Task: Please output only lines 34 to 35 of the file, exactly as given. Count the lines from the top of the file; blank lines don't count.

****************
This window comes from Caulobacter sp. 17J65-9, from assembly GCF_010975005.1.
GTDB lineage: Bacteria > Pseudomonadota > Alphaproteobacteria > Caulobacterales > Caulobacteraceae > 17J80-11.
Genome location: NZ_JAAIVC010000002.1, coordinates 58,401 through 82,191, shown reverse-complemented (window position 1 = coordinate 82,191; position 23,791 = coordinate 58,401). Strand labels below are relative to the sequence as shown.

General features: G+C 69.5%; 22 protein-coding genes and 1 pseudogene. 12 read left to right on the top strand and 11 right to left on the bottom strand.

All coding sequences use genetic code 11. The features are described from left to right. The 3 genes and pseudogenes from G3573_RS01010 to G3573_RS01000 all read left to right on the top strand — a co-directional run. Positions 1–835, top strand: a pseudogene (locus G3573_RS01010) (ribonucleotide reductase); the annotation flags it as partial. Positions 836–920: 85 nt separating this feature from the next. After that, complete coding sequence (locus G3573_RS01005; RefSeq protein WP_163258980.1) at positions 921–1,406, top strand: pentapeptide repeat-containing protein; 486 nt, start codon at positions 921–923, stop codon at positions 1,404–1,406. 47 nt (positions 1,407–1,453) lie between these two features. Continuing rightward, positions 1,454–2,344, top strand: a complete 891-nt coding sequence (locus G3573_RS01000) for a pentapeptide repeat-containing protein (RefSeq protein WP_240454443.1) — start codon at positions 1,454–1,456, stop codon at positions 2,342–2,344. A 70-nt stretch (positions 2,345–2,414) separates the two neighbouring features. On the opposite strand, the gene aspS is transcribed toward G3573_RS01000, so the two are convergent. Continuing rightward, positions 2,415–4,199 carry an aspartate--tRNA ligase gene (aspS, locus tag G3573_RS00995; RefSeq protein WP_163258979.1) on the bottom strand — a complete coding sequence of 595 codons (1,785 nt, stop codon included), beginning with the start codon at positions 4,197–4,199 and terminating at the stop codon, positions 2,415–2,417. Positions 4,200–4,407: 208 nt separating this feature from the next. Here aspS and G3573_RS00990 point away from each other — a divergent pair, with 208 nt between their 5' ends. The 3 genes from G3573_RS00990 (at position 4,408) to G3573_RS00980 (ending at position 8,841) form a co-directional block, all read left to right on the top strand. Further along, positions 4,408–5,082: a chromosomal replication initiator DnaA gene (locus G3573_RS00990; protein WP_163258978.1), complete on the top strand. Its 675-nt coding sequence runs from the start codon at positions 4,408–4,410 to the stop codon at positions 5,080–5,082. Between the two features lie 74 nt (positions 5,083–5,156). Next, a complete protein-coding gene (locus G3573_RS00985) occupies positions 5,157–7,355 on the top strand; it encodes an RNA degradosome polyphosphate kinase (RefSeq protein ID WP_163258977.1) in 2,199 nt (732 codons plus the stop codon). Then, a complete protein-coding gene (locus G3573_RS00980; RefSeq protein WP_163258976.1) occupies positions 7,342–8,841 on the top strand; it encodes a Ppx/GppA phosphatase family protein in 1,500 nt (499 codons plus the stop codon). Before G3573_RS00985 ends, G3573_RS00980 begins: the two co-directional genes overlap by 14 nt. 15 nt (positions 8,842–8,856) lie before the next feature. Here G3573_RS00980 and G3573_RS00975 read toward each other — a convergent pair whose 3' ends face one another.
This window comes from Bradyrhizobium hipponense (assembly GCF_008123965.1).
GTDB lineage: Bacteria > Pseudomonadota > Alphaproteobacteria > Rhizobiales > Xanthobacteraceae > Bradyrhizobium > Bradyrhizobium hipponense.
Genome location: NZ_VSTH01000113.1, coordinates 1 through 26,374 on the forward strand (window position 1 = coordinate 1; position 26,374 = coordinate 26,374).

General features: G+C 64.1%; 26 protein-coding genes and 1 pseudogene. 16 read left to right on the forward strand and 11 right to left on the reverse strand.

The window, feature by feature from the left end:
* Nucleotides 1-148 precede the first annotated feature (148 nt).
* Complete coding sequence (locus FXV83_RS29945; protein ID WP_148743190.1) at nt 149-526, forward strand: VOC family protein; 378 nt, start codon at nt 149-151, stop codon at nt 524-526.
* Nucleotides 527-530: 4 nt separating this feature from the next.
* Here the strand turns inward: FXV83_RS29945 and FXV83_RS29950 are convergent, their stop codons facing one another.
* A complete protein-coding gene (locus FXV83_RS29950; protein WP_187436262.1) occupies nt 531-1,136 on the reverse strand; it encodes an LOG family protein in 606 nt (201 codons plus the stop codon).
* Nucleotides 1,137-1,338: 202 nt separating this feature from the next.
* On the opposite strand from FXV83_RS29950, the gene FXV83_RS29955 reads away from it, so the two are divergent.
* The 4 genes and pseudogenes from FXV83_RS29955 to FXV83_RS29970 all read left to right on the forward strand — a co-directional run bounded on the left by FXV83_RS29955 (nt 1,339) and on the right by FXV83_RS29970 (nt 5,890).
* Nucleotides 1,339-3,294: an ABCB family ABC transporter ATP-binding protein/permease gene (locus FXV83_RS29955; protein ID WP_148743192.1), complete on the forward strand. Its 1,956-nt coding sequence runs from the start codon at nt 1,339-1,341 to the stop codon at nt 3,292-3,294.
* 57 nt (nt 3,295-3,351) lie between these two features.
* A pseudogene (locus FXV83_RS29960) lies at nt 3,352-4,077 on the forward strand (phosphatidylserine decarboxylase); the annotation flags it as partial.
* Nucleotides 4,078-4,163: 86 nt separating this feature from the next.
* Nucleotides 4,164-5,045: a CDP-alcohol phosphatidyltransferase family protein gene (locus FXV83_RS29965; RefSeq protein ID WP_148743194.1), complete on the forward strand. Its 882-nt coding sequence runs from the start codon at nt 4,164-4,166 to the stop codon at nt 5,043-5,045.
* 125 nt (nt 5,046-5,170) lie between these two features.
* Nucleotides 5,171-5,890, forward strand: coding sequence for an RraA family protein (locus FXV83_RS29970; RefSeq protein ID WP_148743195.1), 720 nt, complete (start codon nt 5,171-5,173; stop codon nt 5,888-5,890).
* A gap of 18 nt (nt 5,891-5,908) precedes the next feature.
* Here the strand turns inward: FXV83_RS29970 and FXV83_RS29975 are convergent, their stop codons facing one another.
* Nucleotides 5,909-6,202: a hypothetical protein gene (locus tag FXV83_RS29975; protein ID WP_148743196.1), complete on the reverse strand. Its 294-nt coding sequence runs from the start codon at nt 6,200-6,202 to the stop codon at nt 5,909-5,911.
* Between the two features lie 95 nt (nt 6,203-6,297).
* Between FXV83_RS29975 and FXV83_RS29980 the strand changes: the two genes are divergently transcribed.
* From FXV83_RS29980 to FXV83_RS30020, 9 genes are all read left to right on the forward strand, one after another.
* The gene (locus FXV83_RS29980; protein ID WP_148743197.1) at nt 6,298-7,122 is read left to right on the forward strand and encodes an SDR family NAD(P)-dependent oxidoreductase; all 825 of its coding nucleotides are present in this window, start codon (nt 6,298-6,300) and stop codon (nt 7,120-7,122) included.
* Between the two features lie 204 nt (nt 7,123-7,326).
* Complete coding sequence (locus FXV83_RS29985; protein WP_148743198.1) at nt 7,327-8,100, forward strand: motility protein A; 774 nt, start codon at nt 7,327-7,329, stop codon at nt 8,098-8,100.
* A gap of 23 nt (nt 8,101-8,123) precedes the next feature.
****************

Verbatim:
* Complete coding sequence (locus FXV83_RS29985; protein WP_148743198.1) at nt 7,327-8,100, forward strand: motility protein A; 774 nt, start codon at nt 7,327-7,329, stop codon at nt 8,098-8,100.
* A gap of 23 nt (nt 8,101-8,123) precedes the next feature.